Eddie Bauer shopping bags and

Sprite tags provide the

anthropologically significant

evidence explaining Gen-Xer

traits like "materialism" and

"competitiveness." Gee, how'd

that happen? Also notable:

"Self-mockery is a mark of X-er

sophistication." They're half

right. We were thinking more of

Xer sophistry.

 

[This is a dog.  This is a dog with a gun.  This is a .gif of a dog with a gun up to his head.]

We know it sounds preposterous to

anyone who's only familiar with

the Chevy Chase movies and the

current newsrack proxy, but in

the late '70s, National Lampoon

was once so funny almost every

new issue brought tears to one's

eyes. All that's left today,

alas, is the brand; the magazine

itself exists only to fulfill a

contract requirement. In return

for using the National Lampoon

imprimatur to push videos,

greeting cards, games, and

whatever else can be profitably

licensed, J2, the magazine's

corporate parent, must print at

least one issue a year.

According, to Media Central, J2's

latest entrepreneurial vision is

a Las Vegas restaurant called

the National Lampoon Cafe. And

why not? It's just as easy to

make bad food as bad jokes, and

given the success of Planet

Hollywood and the Hard Rock

Cafe, it seems that people are

much more likely to pay for the

latter. Of course, we wish the

Lampoon well in this endeavour,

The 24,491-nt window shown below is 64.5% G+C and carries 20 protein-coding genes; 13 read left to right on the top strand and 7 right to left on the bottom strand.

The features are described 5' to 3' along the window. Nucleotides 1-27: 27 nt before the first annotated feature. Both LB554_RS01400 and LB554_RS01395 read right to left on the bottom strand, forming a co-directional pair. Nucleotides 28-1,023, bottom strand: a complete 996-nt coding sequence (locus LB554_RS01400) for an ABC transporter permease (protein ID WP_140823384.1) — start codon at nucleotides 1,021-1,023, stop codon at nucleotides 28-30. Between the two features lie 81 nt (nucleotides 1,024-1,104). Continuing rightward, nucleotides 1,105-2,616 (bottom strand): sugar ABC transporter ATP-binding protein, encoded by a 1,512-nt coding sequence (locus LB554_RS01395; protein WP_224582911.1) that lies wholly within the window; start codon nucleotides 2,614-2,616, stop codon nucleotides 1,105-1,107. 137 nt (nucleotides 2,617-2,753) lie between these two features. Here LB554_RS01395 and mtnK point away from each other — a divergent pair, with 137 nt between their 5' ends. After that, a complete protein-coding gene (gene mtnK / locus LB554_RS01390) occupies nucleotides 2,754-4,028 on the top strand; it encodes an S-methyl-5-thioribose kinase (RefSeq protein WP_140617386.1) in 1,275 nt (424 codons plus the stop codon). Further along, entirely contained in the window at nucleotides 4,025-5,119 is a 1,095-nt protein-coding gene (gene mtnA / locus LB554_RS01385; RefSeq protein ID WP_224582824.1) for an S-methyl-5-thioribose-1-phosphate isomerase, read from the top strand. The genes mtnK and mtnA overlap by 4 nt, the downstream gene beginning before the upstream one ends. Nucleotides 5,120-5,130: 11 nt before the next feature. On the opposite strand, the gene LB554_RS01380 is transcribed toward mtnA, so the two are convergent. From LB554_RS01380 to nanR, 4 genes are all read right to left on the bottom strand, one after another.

as it premonishes our own

culinary denouement: in the year

2012, Suck fish taco stands in

every mall food court on the

planet.

 

[One Trick Pony.]

A maudlin article in the Sunday

New York Times noted that the

two 15-year-old Central Park

(alleged) killers rented Quentin

Tarantino's Reservoir Dogs

shortly before heading toward

the park reservoir and

(allegedly) disemboweling a

drinking buddy. As they paid for

the tape, the clerk asked

suspect Daphne Abdela "Are you

drunk?" The tart tomboy replied,

"Why - are you?" But in a

heartening twist for Hollywood

apologists, the pair did not

watch the tape. Instead, they

headed out into the night. In

other words, tragedy might have

been averted if only they had

watched Tarantino's bloody chef

d'oeuvre. Taking a page from

Catherine McKinnon's legal

enemies, the studios should

argue that violent videos keep

killers at home, providing a

more, ah, constructive outlet

for aggressive urges. Whether or

not you consider Q-Tip's own

video clerk/junkie past as proof

of this hypothesis depends upon

your take on his post-Pulp

career; certainly, his acting

(out) has amounted to

professional suicide. Will his

inability to stay behind the

camera where he belongs mean we

can look forward to a lovely,

only-in-the-fin-de-millennium

series of self-copy-catting

crimes? In a

résumé remarkable

for its repetitiveness, he's

about the only director whose

moves he hasn't ripped off.


courtesy of the Sucksters
 
 
 

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The Fish

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The Barrel
 
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The Gun